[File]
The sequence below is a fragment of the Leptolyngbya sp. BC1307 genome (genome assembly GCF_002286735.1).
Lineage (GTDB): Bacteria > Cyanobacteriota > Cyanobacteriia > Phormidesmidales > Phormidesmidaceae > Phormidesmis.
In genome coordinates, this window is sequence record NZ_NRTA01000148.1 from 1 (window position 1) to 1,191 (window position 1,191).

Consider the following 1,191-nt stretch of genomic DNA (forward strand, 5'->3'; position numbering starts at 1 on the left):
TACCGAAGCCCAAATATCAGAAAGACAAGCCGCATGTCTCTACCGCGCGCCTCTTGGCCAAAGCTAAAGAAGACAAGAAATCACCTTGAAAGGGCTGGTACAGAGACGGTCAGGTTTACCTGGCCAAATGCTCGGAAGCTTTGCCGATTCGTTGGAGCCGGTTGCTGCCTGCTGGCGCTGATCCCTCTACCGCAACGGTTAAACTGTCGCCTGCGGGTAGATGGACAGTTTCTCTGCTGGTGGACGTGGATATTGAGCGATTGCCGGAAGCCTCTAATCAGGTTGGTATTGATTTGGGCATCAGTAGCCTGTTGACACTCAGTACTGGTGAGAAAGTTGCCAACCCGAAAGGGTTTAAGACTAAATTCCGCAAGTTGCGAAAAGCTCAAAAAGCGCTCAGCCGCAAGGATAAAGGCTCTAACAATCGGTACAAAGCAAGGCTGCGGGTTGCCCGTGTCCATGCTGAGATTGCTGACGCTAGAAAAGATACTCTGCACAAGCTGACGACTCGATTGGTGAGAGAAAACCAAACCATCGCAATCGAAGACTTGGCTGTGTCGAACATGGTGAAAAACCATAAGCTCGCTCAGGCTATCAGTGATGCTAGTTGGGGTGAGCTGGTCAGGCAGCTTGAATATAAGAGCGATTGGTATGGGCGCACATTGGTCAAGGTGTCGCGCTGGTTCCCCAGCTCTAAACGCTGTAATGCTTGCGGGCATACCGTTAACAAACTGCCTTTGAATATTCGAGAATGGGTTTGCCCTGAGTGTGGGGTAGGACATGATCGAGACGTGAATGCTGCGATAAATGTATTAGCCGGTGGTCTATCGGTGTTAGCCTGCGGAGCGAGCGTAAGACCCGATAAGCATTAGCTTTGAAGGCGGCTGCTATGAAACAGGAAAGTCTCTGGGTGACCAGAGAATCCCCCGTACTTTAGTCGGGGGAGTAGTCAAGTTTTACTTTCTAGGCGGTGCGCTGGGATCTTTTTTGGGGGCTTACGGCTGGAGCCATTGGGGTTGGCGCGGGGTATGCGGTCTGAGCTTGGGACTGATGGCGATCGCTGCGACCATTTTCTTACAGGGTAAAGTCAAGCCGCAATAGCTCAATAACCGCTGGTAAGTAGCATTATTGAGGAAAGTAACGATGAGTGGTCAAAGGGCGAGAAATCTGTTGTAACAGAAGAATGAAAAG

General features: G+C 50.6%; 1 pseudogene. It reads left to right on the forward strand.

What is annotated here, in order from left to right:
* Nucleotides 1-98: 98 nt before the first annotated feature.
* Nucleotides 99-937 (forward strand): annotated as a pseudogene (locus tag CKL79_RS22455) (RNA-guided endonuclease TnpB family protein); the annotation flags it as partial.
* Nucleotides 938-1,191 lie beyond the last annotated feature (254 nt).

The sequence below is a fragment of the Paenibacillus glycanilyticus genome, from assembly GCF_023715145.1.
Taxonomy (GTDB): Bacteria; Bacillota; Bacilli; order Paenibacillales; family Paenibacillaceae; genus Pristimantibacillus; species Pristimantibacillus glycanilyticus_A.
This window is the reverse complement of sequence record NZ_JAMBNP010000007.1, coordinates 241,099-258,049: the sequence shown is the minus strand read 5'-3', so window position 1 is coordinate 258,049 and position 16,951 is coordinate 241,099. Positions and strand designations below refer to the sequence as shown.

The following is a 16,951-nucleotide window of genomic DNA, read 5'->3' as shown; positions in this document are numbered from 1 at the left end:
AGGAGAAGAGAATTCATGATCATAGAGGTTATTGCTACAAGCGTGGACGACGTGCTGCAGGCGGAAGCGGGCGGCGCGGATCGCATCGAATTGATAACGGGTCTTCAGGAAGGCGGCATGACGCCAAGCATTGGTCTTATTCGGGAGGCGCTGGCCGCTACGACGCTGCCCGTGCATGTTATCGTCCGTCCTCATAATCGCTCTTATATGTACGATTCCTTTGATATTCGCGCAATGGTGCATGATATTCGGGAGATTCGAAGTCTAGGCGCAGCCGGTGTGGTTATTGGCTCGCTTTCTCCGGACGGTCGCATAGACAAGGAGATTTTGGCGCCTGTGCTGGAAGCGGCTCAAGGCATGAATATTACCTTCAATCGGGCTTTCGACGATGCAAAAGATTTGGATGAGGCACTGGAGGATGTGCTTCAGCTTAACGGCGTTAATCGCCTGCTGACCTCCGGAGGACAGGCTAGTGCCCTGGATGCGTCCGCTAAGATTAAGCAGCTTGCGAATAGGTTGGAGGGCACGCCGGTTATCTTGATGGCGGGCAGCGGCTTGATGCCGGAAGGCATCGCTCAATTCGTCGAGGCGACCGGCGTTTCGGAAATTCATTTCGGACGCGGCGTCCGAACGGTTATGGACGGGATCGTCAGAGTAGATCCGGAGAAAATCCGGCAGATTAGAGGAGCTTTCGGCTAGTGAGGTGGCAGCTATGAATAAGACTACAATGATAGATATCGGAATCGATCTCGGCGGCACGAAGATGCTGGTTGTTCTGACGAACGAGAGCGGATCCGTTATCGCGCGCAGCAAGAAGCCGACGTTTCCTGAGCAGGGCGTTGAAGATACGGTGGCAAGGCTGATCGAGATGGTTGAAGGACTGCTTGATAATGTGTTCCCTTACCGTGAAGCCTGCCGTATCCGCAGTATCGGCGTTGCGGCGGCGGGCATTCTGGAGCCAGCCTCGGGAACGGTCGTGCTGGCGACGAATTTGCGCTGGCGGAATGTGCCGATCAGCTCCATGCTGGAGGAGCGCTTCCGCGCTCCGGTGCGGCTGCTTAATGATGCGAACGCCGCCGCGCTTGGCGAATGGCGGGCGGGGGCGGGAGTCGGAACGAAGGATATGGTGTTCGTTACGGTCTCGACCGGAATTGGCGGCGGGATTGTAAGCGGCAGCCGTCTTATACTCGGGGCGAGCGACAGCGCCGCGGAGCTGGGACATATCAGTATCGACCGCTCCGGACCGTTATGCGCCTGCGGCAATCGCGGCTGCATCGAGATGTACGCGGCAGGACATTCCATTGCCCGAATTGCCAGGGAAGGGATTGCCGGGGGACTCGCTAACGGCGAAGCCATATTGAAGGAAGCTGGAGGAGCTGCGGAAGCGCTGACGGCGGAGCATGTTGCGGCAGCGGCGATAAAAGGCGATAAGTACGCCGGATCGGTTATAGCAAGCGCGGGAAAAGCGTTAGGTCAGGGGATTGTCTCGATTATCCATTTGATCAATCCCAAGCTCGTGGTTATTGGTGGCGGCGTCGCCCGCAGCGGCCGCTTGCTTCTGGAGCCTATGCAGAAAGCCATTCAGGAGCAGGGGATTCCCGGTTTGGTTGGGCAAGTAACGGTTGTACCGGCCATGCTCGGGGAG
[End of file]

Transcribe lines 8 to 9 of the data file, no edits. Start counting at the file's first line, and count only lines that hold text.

* Nucleotides 1-98: 98 nt before the first annotated feature.
* Nucleotides 99-937 (forward strand): annotated as a pseudogene (locus tag CKL79_RS22455) (RNA-guided endonuclease TnpB family protein); the annotation flags it as partial.